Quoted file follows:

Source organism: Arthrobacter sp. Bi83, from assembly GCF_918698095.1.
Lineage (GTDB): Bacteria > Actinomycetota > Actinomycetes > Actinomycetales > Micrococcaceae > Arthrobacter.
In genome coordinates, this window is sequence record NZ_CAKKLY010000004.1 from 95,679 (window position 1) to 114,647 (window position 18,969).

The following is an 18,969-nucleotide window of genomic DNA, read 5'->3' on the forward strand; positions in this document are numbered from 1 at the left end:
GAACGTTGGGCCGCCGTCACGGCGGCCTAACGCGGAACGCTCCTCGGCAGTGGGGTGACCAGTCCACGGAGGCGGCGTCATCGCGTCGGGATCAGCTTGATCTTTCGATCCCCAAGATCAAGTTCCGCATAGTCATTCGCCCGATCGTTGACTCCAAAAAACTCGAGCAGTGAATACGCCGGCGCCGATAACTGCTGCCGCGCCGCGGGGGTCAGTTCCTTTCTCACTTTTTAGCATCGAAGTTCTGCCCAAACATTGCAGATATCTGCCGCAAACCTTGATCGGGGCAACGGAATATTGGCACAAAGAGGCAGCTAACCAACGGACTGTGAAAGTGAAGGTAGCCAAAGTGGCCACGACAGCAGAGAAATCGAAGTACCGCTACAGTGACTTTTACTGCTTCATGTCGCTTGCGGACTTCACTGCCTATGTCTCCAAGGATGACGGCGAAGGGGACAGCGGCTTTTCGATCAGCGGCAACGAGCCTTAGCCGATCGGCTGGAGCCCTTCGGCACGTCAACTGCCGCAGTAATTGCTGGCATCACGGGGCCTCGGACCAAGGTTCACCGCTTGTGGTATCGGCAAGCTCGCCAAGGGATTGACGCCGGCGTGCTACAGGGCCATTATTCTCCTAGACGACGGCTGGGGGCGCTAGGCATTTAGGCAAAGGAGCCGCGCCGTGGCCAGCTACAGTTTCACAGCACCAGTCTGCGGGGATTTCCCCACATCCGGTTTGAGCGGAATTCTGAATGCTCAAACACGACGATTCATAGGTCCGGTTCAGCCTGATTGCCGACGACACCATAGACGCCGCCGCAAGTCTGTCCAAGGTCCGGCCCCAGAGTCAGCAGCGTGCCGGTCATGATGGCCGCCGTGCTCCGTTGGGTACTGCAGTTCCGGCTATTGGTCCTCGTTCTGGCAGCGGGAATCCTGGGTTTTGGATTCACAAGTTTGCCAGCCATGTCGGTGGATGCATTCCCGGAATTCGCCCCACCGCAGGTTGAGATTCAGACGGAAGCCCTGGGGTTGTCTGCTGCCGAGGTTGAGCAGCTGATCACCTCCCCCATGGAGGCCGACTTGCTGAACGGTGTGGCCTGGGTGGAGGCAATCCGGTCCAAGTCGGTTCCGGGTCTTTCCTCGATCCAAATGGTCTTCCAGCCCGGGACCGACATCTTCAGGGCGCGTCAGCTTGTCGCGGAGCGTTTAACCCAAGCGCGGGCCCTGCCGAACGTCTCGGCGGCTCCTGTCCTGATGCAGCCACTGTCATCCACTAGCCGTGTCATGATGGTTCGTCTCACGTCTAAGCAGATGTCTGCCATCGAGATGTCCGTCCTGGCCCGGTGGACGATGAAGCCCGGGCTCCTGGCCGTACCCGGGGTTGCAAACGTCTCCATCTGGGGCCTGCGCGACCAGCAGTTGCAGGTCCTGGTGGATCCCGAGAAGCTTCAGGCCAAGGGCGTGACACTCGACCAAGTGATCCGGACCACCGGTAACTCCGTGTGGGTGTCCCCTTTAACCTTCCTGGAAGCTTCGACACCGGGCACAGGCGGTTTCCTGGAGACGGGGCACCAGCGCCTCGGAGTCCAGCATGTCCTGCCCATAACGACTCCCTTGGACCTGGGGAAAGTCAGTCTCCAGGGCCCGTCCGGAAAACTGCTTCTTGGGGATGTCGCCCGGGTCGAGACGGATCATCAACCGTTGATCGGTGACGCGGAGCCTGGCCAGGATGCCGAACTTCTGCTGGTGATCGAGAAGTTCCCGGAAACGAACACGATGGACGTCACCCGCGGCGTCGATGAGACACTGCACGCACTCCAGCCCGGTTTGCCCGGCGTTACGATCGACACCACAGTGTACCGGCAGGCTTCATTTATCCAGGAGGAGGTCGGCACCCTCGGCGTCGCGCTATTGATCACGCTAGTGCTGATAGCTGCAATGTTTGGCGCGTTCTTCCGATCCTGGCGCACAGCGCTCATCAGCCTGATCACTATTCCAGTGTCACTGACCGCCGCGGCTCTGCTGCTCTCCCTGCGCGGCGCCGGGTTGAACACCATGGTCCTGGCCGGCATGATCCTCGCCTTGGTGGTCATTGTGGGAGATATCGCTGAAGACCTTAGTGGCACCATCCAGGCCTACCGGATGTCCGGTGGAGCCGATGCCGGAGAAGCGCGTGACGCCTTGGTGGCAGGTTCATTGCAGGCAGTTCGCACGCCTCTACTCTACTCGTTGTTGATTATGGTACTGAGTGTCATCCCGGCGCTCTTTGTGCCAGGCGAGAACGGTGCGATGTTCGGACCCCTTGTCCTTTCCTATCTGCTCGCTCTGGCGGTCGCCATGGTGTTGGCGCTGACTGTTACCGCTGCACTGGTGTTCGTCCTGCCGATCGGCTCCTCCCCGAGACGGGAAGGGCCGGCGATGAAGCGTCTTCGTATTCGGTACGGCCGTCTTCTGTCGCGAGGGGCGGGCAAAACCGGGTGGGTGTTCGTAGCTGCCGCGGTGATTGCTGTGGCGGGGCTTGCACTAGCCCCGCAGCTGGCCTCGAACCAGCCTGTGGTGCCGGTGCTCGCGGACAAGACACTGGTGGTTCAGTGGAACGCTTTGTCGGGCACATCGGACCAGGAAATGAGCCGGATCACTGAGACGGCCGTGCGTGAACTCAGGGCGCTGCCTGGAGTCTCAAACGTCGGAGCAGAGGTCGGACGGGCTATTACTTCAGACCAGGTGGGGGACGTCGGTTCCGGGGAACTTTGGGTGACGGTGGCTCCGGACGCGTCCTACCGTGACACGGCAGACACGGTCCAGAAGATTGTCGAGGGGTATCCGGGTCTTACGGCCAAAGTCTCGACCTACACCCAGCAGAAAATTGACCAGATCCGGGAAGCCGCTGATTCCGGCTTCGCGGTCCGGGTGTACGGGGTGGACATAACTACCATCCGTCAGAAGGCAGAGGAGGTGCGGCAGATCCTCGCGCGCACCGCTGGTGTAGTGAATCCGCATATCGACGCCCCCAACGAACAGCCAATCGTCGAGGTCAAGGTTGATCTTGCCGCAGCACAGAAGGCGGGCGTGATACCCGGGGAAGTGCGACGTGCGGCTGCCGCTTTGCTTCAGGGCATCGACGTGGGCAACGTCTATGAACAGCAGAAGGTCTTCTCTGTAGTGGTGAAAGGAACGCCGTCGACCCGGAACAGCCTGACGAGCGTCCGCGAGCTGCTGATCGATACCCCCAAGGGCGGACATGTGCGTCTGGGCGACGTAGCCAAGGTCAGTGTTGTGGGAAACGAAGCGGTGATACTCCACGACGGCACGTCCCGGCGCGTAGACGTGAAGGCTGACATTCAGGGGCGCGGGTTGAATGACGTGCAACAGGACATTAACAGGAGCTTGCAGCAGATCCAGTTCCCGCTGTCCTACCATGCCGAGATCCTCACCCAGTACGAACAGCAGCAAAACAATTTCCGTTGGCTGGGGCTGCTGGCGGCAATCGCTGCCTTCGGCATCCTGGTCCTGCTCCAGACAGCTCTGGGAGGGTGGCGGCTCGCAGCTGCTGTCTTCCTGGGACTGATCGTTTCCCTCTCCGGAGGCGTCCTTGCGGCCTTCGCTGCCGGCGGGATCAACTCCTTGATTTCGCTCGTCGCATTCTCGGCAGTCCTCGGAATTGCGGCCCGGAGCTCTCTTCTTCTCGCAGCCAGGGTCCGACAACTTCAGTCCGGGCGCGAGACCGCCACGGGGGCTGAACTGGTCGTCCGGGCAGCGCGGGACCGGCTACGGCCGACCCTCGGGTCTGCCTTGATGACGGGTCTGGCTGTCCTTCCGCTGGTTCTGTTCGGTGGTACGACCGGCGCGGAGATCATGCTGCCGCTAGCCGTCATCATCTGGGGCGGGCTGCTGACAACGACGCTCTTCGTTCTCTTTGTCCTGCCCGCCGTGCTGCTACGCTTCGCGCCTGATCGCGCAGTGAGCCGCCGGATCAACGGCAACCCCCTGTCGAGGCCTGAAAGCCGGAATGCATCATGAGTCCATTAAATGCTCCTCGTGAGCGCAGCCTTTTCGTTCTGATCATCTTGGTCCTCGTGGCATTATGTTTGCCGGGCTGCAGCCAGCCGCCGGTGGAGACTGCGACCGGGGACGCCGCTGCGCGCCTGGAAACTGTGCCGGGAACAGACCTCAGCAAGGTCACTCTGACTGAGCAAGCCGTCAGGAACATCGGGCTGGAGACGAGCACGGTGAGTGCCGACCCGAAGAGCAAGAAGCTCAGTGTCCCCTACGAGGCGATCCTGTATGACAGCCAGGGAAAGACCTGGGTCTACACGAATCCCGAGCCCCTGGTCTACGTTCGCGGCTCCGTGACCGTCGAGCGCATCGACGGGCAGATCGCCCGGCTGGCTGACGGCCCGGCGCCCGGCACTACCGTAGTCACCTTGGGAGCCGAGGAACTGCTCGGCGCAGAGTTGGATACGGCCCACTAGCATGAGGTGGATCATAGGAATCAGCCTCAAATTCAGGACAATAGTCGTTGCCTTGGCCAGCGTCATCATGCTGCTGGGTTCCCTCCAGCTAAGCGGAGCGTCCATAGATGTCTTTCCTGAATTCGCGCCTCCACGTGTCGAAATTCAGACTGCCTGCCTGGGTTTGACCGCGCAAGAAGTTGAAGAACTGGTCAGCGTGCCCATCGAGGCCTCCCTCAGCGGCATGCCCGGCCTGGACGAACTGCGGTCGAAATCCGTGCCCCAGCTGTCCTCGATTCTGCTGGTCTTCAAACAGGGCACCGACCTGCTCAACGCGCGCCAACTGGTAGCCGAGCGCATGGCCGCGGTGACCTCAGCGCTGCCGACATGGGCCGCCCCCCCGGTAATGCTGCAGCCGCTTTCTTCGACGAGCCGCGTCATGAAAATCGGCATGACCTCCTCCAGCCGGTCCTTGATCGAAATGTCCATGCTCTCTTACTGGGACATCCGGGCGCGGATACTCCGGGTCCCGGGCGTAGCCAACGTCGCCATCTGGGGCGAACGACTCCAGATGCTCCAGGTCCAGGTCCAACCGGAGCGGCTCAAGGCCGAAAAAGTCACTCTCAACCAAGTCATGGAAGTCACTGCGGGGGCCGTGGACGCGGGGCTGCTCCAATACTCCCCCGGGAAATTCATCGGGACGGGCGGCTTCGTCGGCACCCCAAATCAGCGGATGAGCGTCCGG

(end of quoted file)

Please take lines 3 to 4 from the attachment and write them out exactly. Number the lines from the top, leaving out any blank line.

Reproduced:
In genome coordinates, this window is sequence record NZ_CAKKLY010000004.1 from 95,679 (window position 1) to 114,647 (window position 18,969).

The following is an 18,969-nucleotide window of genomic DNA, read 5'->3' on the forward strand; positions in this document are numbered from 1 at the left end: